The Mardi Gras That Wasn’t

Wade McIntyre
Wade McIntyre

Mardi Gras was  special for me this year. My daughter Lena, who lives in New Mexico and has never seen a Fat Tuesday, came to spend a week with her dad.

She had only one real request. “Take me to Mardi Gras.”

I know my way around the city. It used to be my home when I lived and worked there for seven years. I stayed in the French Quarter for a while, walking a few blocks to an art studio and working as a copywriter. Then I got another job and moved uptown near Carrolton and St. Charles.

After living in New Mexico for over 20 years, I found it easy to navigate around in New Orleans when I moved back to Louisiana a few years ago. The city and Orleans Parish did not change much until Katrina. When you're a city that old and settled in your ways, who needs change?

I wanted Lena to see some of the different facets of Mardi Gras. We caught part of the parades Sunday near St. Charles and Napoleon in the uptown area. It was very family oriented with the little kids in their ladder boxes and lots of friendly faces.

After a while we sat down on a grassy spot to eat the sandwiches Lena had made that morning. I had told her it would be hard to find good food because most of the restaurants closed on Mardi Gras day, but I was wrong.

About halfway through our lunch, Lena looked across Napoleon and pointed at the house in front of us.

There were poster board signs for jambalaya, red beans and rice, crawfish, sausage, and drinks. A family had turned their front yard into a makeshift restaurant for a day.

On Mardi Gras Day near Lafayette Square on St. Charles we caught the Zulu Parade. A nice family let us into their cordoned off area on the parade route and a lady dressed as a clown let Lena use her butterfly net to see if she could catch a prized hand-painted Zulu coconut.

After about an hour with no coconut, I began to wonder if Lena would be successful. At one point a Zulu warrior leaned down from his float and teased her by sticking his hand and a coconut in the net, then jerking it out.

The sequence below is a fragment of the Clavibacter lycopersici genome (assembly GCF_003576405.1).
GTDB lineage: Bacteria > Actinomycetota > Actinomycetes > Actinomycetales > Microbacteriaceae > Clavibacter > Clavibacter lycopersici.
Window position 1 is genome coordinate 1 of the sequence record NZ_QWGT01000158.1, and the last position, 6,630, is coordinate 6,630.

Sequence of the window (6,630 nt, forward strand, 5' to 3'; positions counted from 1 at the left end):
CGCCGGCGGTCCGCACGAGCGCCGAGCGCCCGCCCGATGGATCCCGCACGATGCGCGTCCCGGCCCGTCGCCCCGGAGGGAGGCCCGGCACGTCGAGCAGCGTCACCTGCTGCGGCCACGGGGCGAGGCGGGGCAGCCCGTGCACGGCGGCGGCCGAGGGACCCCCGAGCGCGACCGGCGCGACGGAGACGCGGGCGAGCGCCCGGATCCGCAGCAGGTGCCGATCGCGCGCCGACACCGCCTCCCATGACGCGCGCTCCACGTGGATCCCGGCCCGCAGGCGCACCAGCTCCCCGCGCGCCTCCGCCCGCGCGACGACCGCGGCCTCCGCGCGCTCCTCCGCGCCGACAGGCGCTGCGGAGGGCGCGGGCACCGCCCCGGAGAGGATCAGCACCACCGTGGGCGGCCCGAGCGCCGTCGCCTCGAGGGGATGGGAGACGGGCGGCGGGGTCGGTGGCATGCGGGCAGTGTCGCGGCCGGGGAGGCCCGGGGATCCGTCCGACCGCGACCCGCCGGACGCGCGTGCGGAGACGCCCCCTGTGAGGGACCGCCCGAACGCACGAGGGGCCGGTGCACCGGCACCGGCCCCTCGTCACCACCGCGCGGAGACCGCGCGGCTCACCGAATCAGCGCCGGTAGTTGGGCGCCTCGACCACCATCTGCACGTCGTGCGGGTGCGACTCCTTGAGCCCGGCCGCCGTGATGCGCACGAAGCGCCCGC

I took Lena's picture with her net and Lt. Gov. Mitch Landrieu who was hanging out in the area and chatting with everyone. A few minutes later I looked away, and Lena had her coconut.

We then ventured into the quarter to Royal Street. Standing on the corner of Royal and St. Ann, we watched and gawked at a stupendous array of costumed characters, from nurses to French maids, Uncle Sam to Sen. David Vitter, Roman soldiers to makeshift marching bands, and an organized musical production of something called “Obama Mia.”

Lena began tapping at her phone, texting messages and sending photos from the epicenter of Mardi Gras to her friends in New Mexico.

Many years before on Mardi Gras Day in 1979, when her mother and I were newlyweds, we stood on the same corner taking in similar sights. It was the year New Orleans Police went on a strike and parades in the city were canceled. Masking and partying still went on in the French Quarter, but with few tourists in sight. Locals called the event “The Mardi Gras That Wasn't.”

Mardi Gras this year was much different, packed with the biggest crowds since Katrina and people everywhere who seemed grateful the city can still pull off such spectacular event.

Lena and I call 2009 the Mardi Gras that was.